During his ten-year stay in Toronto, Hay established a thriving architectural practice. He built a large number of churches for various denominations in Ontario and penned an article entitled 'The Late Mr. Pugin and the Revival of Christian Architecture', published in the Anglo-American Magazine, II, January-July, 1853, pp. 70-73, reprinted in Geoffrey Simmins (ed.), Documents in Canadian Architecture (Peterborough, Ont: Broadview Press, 1992, pp. 44-51.
Hay's article provided a summary of Augustus Welby Pugin's True Principles of Pointed or Christian Architecture (1841), a book that had an immediate and profound impact on church design. Pugin insisted that proper Gothic church design could only be achieved through the careful study and reproduction of original medieval churches.
Of Hay's Anglican churches in Ontario, the best-preserved are St George's, Pickering (1856); St George's, Newcastle (1857), and St Luke's, Vienna (1861). Closer to Hamilton, his work is seen at St Andrew's Presbyterian, Guelph (1857).
In 1862 Hay left his practice to his partner, Thomas Gundry and his former pupil, Henry Langley. Langley became the leading church architect in Ontario and continued to design in the manner of William Hay especially in his Anglican churches, of which there are at least seventeen.
Fig. 8. St John's Anglican Church, Ancaster, exterior from SE.
In 1868 Langley drew the plans for St. John's Anglican Church, Ancaster. In essence, the plan conformed to the earlier church with the partially projecting west tower plus the 1865 chancel (Fig. 7).
His drawing shows the vestry to the north of the chancel and the church was erected to this plan; the room to the south of the chancel was a sensitively integrated addition (Figs 7 and 8).
The steep pitch of the roofs, the stepped buttresses at the angles of the walls and between the nave windows, the truthful exposure of the stonework, and the details of the windows are in marked contrast to the earlier church (Figs 1, 2 and 8). While the Ecclesiologists would have objected to the use of wood for the window tracery, the geometric form of the design and the proportion of the windows of the nave have English 13th-century precedent (Fig. 9).
Fig. 9. St John's Anglican Church, Ancaster, nave window.
Fig. 10. St John's Anglican Church, Ancaster, west doorway.
English medieval authority is also followed for the moulded hood or label around the head of the windows and its termination on carved stops. These features are also used on the west doorway where the elaborate ironwork on the wooden doors likewise reflects medieval design (Figs 10 and 11).
The interior of St John's elaborates on the ecclesiological principles established at St Paul's, Glanford (Raise the Hammer, Feb. 26, 2007, fig. 8). In both churches the chancel is separated from the broader, taller nave by a pointed arch and the chancel floor is raised above that of the nave (Figs 11 and 12).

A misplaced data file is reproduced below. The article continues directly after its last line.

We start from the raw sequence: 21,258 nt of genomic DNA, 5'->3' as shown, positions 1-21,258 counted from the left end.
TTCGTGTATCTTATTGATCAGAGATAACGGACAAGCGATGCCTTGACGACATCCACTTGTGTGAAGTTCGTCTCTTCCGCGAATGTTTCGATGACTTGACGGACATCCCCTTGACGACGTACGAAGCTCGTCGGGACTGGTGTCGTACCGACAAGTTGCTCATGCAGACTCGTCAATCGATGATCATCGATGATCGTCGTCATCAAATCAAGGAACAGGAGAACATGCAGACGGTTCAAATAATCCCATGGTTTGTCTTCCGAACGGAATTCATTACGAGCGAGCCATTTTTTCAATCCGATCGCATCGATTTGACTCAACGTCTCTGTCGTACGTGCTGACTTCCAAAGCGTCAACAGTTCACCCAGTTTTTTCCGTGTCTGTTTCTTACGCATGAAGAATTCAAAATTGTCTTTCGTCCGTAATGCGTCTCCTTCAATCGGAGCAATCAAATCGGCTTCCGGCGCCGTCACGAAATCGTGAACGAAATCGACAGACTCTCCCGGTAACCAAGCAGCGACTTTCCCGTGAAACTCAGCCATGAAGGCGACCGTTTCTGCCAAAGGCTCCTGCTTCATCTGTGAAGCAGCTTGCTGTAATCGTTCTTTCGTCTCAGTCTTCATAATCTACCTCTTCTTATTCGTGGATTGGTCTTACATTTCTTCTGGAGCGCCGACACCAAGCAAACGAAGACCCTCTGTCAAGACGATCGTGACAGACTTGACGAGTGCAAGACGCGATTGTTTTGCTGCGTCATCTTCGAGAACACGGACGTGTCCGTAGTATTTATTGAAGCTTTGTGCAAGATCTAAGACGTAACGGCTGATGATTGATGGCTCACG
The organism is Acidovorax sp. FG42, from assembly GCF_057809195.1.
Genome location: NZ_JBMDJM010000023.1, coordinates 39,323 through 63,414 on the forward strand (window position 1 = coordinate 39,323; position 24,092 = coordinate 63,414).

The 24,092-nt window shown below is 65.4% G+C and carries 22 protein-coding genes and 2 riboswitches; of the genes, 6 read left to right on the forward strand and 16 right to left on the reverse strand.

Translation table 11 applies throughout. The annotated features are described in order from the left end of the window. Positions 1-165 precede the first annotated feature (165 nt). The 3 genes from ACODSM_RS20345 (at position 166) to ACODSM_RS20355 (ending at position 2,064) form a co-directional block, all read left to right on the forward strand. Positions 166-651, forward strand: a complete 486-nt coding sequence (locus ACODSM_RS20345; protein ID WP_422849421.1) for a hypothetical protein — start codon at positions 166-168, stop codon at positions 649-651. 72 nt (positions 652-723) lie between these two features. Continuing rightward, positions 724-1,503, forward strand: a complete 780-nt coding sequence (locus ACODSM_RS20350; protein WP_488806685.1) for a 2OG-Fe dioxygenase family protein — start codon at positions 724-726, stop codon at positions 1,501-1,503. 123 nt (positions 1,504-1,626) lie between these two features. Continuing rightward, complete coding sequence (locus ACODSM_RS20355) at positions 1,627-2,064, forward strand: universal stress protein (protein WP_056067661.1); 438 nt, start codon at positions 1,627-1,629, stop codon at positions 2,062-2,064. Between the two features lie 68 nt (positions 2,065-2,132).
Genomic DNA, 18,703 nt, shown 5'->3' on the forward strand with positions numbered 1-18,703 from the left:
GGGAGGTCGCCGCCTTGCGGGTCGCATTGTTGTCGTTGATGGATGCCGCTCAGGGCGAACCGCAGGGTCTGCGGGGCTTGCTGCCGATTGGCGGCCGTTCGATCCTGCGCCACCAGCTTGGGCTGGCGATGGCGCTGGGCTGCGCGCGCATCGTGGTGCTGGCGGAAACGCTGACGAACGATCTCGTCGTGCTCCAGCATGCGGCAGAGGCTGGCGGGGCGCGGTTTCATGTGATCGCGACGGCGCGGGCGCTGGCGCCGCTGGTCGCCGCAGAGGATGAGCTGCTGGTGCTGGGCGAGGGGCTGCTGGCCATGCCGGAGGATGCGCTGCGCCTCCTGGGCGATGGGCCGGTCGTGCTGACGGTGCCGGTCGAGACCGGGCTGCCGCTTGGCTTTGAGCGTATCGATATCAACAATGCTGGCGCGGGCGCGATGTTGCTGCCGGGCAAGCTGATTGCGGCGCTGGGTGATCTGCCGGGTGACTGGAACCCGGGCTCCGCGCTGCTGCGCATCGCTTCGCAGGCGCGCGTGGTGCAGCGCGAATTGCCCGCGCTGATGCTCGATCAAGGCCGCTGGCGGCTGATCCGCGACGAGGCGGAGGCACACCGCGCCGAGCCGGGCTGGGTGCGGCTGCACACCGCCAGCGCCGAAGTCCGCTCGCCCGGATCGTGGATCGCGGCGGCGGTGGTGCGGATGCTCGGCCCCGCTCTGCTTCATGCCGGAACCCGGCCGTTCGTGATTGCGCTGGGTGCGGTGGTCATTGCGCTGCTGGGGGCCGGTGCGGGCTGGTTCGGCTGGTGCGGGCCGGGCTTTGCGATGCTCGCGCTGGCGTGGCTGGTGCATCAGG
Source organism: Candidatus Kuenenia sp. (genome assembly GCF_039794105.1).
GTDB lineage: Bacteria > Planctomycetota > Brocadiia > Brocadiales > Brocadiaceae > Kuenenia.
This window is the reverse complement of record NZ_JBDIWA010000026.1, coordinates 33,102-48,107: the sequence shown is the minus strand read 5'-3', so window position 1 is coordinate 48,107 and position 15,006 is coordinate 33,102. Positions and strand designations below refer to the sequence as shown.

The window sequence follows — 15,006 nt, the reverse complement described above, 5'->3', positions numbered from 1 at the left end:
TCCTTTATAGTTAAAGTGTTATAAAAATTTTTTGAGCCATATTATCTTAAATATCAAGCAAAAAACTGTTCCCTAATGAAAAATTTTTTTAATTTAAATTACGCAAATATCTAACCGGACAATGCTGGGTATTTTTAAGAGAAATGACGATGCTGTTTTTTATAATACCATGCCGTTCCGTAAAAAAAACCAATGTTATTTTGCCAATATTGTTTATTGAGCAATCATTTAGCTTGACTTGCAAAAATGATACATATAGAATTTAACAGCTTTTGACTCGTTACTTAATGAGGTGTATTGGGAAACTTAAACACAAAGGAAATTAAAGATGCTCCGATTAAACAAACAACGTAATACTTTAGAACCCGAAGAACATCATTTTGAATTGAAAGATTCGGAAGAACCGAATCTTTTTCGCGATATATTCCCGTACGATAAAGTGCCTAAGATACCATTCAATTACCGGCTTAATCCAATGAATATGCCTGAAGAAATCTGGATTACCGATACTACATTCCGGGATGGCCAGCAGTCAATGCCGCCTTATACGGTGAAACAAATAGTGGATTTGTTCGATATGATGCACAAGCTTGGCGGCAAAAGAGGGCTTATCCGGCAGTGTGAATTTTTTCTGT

Fig. 12. St John's Anglican Church, Ancaster, interior to E.
There are open seats in the nave and the wooden structure of both the nave and chancel roofs is truthfully exposed. In contrast to the simple crossed-braced roof in St Paul's nave, St John's nave roof uses hammer beams (horizontal beams that project at the top of the wall) and arched braces outside which (there) are pierced BY quatrefoils.
These features, along with the paneled design of the chancel ceiling, follow English medieval models, details of which were published in Raphael Brandon and J Arthur Brandon's 1849 book entitled Open Timber Roofs of the Middle Ages.
The design of the windows at St John's is also different from St Paul's. Specifically, St Paul's has simple lancets while St John's has typologically more advanced traceried windows.
It should also be noted at St John's that a three-light window is used in the east wall of the chancel rather than the two-light windows in the nave. This emphasizes the importance of the sanctuary and provides more light above the high altar.
Fig. 13. St John's Anglican Church, Ancaster, font.
Fig. 14. St John's Anglican Church, Ancaster, old photograph of interior to E.
In accordance with the recommendations of Pugin and the Ecclesiologists, the pulpit is located to the north (left) of the chancel arch rather than against the east wall as it was in the 1824 church. The octagonal font (Fig. 13) now stands at the northeast corner of the nave but an old photograph in St John's archives shows that it was not originally in this position (Fig. 14).
It is most likely that it was formerly placed at the west end of the nave next to the main entrance to the church as at St Paul's, Glanford. The old photograph is also instructive on the former painted decoration of the walls and the location of the organ. Moreover, it shows the window in the centre of the south wall of the chancel prior to the addition of the room there (Figs 8 and 14).
Henry Langley succeeded in providing the congregation of St John's with an ecclesiologically correct Gothic church based on medieval design principles.
It is markedly different from its predecessor in all matters of detail. Furthermore, it stood in sharp contrast to the Wesleyan Methodist Church erected across the road in 1869 (Fig. 15). With the exception of the steeply pitched roof, the Methodist church conformed to an 18th-early 19th-century design tradition.
The simple rectangular plan was well suited to the preaching requirements of the Methodists. They did not need a separate chancel for a high altar and they eschewed medieval-inspired window design and stepped buttresses. For the Anglicans all such medieval architectural references served as essential reminders of the churches in mother England and boldly proclaimed the heritage of their church.
Fig. 15. Wesleyan Methodist (now part of Ryerson United) Church, Ancaster, 1869.